I’m about to head home from my last assignment for the year – 21 days all up, after three back-to-back assignments, so I’m looking forward to a bit of time off.

It’s been a successful shoot, with plans to bring me back in 2017 to photograph the Kingdom’s major cultural event and train some of its local photographers to capture tourism photographs, before heading off on a tour of the Empty Quarter with its towering 300 metre sand dunes (yahoo).

In the meantime, here’s a sample of some of the photographs captured during this visit, which concentrated on a welcoming people, significant landmarks, the sophistication of the capital, Riyadh, and the Kingdom’s fascinating culture.

To those who have followed my pics and posts throughout 2016, I’d like to wish you well over the festive period (we’ll be closing shop when I get back until early February). With more books about to be published, assignments to new destinations planned, and the launch of my own commercial Photo Library in 2017, I’ll look forward to your company in the year ahead.

My Lightroom software’s telling me I’ve shot more than 10,000 photographs over the past 21 days (which either means I’m a terrible photographer who’s taken a lot of unnecessary pictures or there’s been plenty to shoot and I’ve just given myself a lot to choose from, he says).

Either way, I’m exhausted; I’m looking forward to getting back to my own bed.

Suffice to say, it’s been a productive shoot, with me having now shot the highlights of 12 of Saudi’s 16 provinces over my three assignments to the Kingdom.

A day in my hotel room processing and I’ll be ready to hand over a broad range of promotional images to its national tourism authority.

Madein Saleh (above), the magnificent sandstone tombs that rise from the northern desert, has been the focus of my attention for the past couple of days. I’d have to say though, the 4am starts with desert temperatures plunging to near zero, provided quite a challenge for a photographer who arrived from an Australian summer with little more than shorts and a few polo shirts. Thankfully, my guide, Yasser Al-Emam (that’s him holding the falcon who – by the way ladies – is looking for a wife) was better prepared, and generously lent me his wardrobe (below).

I’ll post a preview of some of the best images from the shoot shortly……Inshallah.

I was asked to shoot some shopping scenes in Saudi a couple of days ago (as you might imagine, there’s a bit of disposable income in the Middle East and the national tourism authority’s keen to see it disposed of in the Kingdom).

We ended up shooting in Jeddah (below) where, thankfully – certainly in terms of photography and capturing the associated pleasure of spending money – women are comfortable showing more of their faces – though the abaya is still worn.

Otherwise, my presentations at the national photography conference in Riyadh went well – both full to capacity, with an appreciative and engaging audience. That said, I fear my translator may have had a meltdown trying to keep up with me as there were technical problems showing my slide presentation on the big screen which cost me half an hour so, by the time I hit the stage, I was like a greyhound bolting from the gates (those who know me are aware of my propensity to talk at least a little rapidly when I’m excited). Myself and British photographer Michael Freeman (137 books and counting) were the only two foreign presenters. It was good to meet him, albeit briefly due to our commitments, as it was his book more than 20 years ago that guided me onto this path. (“I wish you hadn’t told me that. It reminds me of how old I am.”)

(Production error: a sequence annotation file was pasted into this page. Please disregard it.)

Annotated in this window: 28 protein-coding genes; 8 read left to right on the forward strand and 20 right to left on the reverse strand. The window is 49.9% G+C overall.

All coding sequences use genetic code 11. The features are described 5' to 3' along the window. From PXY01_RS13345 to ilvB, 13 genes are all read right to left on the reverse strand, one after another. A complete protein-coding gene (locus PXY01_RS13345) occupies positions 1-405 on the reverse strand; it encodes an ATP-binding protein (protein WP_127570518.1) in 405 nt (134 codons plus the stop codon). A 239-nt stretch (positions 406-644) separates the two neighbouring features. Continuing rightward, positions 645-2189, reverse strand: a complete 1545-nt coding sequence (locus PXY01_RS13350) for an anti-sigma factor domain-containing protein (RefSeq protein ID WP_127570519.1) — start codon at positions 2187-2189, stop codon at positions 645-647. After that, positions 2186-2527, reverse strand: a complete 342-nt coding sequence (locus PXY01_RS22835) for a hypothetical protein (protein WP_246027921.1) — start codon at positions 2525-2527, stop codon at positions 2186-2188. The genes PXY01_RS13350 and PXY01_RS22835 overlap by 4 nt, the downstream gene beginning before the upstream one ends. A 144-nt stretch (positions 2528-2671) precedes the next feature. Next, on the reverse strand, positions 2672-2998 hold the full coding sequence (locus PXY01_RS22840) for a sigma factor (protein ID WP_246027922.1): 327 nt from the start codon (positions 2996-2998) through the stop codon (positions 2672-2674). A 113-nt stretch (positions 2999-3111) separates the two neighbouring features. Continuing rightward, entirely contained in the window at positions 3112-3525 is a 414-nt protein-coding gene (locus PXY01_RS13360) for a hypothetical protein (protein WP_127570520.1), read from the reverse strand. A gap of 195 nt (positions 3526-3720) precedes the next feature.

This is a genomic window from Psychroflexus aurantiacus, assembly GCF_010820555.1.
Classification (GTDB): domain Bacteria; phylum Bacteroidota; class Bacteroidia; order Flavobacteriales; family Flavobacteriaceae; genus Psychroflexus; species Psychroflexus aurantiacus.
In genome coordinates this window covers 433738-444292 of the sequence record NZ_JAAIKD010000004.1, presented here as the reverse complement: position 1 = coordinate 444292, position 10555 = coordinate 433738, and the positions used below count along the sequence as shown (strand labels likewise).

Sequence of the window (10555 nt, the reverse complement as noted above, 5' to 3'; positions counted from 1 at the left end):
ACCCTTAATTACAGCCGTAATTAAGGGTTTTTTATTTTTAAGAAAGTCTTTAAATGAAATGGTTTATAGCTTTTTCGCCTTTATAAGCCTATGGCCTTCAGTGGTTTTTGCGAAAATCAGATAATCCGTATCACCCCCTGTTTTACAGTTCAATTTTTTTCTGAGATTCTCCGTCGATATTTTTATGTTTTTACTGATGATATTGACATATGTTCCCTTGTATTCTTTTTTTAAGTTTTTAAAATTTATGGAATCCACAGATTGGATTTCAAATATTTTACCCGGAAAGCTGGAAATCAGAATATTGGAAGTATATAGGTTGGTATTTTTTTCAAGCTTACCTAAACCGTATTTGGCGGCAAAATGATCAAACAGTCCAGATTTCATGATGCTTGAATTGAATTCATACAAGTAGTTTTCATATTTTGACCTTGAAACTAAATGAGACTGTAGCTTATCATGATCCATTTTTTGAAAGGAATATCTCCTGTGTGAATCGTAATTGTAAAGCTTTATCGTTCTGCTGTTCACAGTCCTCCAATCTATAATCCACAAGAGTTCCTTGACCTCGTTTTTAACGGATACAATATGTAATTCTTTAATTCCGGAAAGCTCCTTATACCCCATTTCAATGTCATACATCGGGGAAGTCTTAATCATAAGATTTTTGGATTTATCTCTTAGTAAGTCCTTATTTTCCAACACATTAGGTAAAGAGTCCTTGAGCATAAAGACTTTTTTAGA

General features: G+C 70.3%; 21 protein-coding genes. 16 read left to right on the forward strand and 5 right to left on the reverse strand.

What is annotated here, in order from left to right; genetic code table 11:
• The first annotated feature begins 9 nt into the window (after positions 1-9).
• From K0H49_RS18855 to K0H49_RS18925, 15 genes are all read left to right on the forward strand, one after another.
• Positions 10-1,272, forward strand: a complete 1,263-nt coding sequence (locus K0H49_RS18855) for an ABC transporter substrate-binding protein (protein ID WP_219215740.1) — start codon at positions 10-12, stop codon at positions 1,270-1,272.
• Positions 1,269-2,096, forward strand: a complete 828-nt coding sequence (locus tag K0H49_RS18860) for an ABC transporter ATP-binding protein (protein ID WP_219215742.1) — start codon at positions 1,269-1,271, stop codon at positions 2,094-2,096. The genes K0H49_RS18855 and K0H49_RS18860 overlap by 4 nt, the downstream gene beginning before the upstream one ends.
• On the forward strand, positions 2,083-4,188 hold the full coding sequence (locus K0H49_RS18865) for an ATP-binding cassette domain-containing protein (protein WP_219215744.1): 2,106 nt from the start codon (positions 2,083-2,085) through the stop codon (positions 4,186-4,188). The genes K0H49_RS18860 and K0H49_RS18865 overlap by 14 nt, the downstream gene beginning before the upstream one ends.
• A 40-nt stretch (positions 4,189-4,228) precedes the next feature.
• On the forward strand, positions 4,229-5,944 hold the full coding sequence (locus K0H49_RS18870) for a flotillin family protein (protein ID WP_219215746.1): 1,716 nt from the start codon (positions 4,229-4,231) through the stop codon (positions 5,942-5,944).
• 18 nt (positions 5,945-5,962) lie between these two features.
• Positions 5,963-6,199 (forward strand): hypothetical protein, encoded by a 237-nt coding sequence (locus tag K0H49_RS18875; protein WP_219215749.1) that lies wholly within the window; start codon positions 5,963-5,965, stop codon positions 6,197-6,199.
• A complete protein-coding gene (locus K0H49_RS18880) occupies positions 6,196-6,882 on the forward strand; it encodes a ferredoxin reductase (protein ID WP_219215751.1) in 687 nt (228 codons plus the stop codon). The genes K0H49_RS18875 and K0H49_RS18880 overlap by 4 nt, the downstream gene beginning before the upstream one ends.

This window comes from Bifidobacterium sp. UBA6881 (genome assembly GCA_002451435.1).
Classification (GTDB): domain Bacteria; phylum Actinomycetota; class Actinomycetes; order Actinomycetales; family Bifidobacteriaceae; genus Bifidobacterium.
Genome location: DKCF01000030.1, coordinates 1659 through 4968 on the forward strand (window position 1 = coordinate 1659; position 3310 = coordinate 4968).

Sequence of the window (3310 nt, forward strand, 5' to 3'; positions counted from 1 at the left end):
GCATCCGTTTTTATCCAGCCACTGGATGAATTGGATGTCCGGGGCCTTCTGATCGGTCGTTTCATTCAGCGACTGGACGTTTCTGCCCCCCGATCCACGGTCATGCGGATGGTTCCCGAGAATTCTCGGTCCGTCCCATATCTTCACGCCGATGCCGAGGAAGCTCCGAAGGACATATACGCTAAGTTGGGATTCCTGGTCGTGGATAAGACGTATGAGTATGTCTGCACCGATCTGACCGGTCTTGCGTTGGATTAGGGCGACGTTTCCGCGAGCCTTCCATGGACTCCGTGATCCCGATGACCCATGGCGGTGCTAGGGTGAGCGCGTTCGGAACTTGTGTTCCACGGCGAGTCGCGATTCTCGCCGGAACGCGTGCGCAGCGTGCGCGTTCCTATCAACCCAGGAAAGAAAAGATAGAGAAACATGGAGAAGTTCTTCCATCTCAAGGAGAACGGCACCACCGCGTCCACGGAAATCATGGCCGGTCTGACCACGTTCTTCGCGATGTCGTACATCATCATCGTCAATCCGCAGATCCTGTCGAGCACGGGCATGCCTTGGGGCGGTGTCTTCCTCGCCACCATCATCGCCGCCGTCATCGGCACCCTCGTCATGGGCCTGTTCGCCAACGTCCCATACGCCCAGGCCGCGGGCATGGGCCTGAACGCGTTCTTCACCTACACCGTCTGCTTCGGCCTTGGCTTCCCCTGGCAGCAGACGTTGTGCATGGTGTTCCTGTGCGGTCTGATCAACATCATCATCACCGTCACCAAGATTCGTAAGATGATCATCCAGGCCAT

Tomorrow I’m off to Madein Saleh, an ancient structure in the desert I’ve photographed before though, this time – I’m told – there’s a falconer waiting to help me capture that singular, elusive shot of Saudi I’ve been chasing since I first arrived three years ago. If I’m successful, it will be a fine end to my third assignment to Saudi Arabia and a particularly full year of photography.

It’s a popular weekend pastime in Saudi – jump in your four wheel drive and head out of town to the tallest sand dune you can find (and there’s a lot to choose from).

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Post script: I’ve just heard about Saudi’s Empty Quarter – a largely inaccessible part of the desert where the dunes rise to an incredible 300 metres and can unexpectedly swallow cars as the shifting sands are so unpredictable. And they take tours. Now that would be an exceptional experience and photo opportunity (he writes, hoping his client is reading this).

Otherwise, it’s time to pack up my camera gear and head back to Riyadh to address the Colour of Saudi Photography convention…..now where did I leave those notes.

workshop

I had an enjoyable experience yesterday photographing a falconer on the sand dunes of the Eastern Province of  Saudi Arabia (despite the fact I was up at 3am for the shoot, he adds).

Again, no time to chat as we’re racing off to a world heritage listed site but here’s one of the images that’s likely to make the cut (above) and a black n white version I quite like (below).

Two more days of what is proving to be a whirlwind tour of the Kingdom and I’m back to Riyadh to present two workshops on tourism photography at the national photography conference – Colours of Saudi Arabia. I’m looking forward to it.

falcon-pano